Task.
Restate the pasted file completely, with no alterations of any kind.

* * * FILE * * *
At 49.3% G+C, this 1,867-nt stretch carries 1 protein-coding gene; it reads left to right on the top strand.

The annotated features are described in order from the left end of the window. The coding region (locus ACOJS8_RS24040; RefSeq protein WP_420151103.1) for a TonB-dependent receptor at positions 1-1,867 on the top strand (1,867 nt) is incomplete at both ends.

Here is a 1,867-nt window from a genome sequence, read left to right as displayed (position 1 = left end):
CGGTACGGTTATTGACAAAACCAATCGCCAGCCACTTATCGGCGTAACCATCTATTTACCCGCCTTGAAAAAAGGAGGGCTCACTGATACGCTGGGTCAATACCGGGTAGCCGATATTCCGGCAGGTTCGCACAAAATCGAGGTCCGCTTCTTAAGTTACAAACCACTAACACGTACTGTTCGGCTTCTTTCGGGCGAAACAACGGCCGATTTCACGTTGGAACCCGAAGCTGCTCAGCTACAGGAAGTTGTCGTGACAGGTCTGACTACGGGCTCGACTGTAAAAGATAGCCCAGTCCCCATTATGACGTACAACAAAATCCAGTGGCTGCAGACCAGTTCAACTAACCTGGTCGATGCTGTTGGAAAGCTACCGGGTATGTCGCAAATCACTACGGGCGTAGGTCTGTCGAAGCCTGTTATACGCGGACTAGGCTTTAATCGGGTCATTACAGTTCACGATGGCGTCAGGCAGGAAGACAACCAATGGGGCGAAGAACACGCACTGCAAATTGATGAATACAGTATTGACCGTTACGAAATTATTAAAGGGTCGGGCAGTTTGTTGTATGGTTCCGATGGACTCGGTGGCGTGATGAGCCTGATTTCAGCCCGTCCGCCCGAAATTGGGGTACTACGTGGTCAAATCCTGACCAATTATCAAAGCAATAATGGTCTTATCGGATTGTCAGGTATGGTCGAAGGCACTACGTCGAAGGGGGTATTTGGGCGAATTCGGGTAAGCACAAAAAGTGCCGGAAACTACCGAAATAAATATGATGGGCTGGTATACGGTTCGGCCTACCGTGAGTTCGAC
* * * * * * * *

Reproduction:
At 49.3% G+C, this 1,867-nt stretch carries 1 protein-coding gene; it reads left to right on the top strand.

The annotated features are described in order from the left end of the window. The coding region (locus ACOJS8_RS24040; RefSeq protein WP_420151103.1) for a TonB-dependent receptor at positions 1-1,867 on the top strand (1,867 nt) is incomplete at both ends.

Here is a 1,867-nt window from a genome sequence, read left to right as displayed (position 1 = left end):
CGGTACGGTTATTGACAAAACCAATCGCCAGCCACTTATCGGCGTAACCATCTATTTACCCGCCTTGAAAAAAGGAGGGCTCACTGATACGCTGGGTCAATACCGGGTAGCCGATATTCCGGCAGGTTCGCACAAAATCGAGGTCCGCTTCTTAAGTTACAAACCACTAACACGTACTGTTCGGCTTCTTTCGGGCGAAACAACGGCCGATTTCACGTTGGAACCCGAAGCTGCTCAGCTACAGGAAGTTGTCGTGACAGGTCTGACTACGGGCTCGACTGTAAAAGATAGCCCAGTCCCCATTATGACGTACAACAAAATCCAGTGGCTGCAGACCAGTTCAACTAACCTGGTCGATGCTGTTGGAAAGCTACCGGGTATGTCGCAAATCACTACGGGCGTAGGTCTGTCGAAGCCTGTTATACGCGGACTAGGCTTTAATCGGGTCATTACAGTTCACGATGGCGTCAGGCAGGAAGACAACCAATGGGGCGAAGAACACGCACTGCAAATTGATGAATACAGTATTGACCGTTACGAAATTATTAAAGGGTCGGGCAGTTTGTTGTATGGTTCCGATGGACTCGGTGGCGTGATGAGCCTGATTTCAGCCCGTCCGCCCGAAATTGGGGTACTACGTGGTCAAATCCTGACCAATTATCAAAGCAATAATGGTCTTATCGGATTGTCAGGTATGGTCGAAGGCACTACGTCGAAGGGGGTATTTGGGCGAATTCGGGTAAGCACAAAAAGTGCCGGAAACTACCGAAATAAATATGATGGGCTGGTATACGGTTCGGCCTACCGTGAGTTCGAC